Dear Eoin, In the 1960s and 1970s subscribers to the David Fuller Chart Service received a booklet containing hundreds of charts each week or each month. I used to come into the office at 6a.m. and complete the point and figure charts each day. Thanks to this work, I gained a reputation among my colleagues for being the first one to spot changes in the long-term trends of both overall markets, sectors and individual shares. As of this morning, I am getting up one hour earlier and I will start by looking at all the daily charts of the Autonomies in the Chart Library. Let's hope that this will produce the same result. This morning's work show very small blue upward marks in almost every chart. These are tiny upward movements in the year-long major decline in all these share prices. This "summer's swallow" has not yet started chirping. Regards,
Thank you for this account. David was still having chartbooks printed in 2003, when we began working together. By that stage they were a very niche product that had become obsolete with the development of charting software. Nevertheless, the practice of looking at lots of charts is as useful today as it has ever been.
In following your program of activity, I would suggest taking one day to look at point and figure charts. They will give you clear confirmation of a change of trend.
Monday was the first trading day of the fourth quarter. 2022 has been a year where bonds, equities and currencies, other than the Dollar, have all fallen together. If money managers are going to rescue their performance for the year, they will need to make money in the next 90 days. So far, the quarter is off to a good start.
To fuel this rebound, one needs to believe the interest rate hiking cycle is close to an end and boom times will return. The RBA raised by 0.25% today instead of the expected 0.5% so that was used as a justification for the belief we are close to the end of tightening elsewhere too.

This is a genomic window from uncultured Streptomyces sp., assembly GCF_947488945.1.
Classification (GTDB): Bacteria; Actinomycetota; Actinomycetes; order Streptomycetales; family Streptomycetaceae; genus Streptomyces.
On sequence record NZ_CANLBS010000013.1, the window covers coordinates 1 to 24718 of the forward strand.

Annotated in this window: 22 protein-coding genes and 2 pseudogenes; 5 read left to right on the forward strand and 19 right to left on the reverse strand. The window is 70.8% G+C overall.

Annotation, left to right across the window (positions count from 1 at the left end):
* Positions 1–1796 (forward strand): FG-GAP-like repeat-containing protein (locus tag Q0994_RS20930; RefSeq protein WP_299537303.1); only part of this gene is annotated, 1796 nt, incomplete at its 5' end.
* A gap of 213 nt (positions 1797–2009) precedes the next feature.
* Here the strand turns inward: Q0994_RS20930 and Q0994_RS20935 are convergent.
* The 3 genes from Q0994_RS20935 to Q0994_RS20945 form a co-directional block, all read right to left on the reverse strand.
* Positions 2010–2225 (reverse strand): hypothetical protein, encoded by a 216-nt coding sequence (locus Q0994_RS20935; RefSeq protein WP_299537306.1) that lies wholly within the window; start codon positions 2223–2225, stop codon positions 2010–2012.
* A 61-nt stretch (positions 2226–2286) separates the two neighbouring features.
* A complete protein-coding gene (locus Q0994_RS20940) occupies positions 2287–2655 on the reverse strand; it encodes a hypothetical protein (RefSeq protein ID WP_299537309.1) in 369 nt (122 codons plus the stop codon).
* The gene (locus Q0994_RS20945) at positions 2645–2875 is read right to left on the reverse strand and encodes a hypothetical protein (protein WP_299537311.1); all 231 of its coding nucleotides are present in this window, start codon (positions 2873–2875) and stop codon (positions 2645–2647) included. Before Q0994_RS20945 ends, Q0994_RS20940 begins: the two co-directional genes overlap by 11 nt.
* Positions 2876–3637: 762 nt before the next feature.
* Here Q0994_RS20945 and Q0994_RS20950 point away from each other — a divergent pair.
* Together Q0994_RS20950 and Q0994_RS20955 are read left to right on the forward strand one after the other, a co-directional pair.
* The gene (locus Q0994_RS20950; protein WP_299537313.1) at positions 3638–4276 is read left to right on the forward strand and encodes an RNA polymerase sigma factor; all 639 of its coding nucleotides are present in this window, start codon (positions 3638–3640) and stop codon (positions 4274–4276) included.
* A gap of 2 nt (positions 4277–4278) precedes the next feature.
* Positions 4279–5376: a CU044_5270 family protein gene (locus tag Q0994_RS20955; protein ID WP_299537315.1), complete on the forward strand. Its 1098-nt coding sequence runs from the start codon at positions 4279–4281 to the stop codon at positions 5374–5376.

The sensitivity of markets like the UK, Australia and Canada to both floating rate mortgages and the absolute high price points restricts the ability of their central banks to raise rates aggressively. I’m reticent to apply the same logic to the USA.
This chart from Morgan Stanley helps to highlight that tightening has not only been about raising rates but also restricting money supply growth. My sense is we are due a rebound from deep short-term oversold conditions and evidence for that was provided over the last two sessions with some impressive rebounds.
However, concern with inflation could very easily transform into deflationary fears as corporate profits come under stress in a recession. I am not expecting more than a short-term rebound until we see clear evidence of looser liquidity.
During my own click through this morning I was struck by how meagre the rebound was in dividend aristocrats, the relative strength of techie stocks with clearer narrative support like ESS Corp and Illumina and the strong follow through on gold and silver.
To me at least this suggests investors are not happy with the competitiveness of dividend yields versus Treasuries yet. They want to own growth stocks that will potentially prosper in a post tightening world and want to insure themselves against potential dollar weakness by owning precious metals.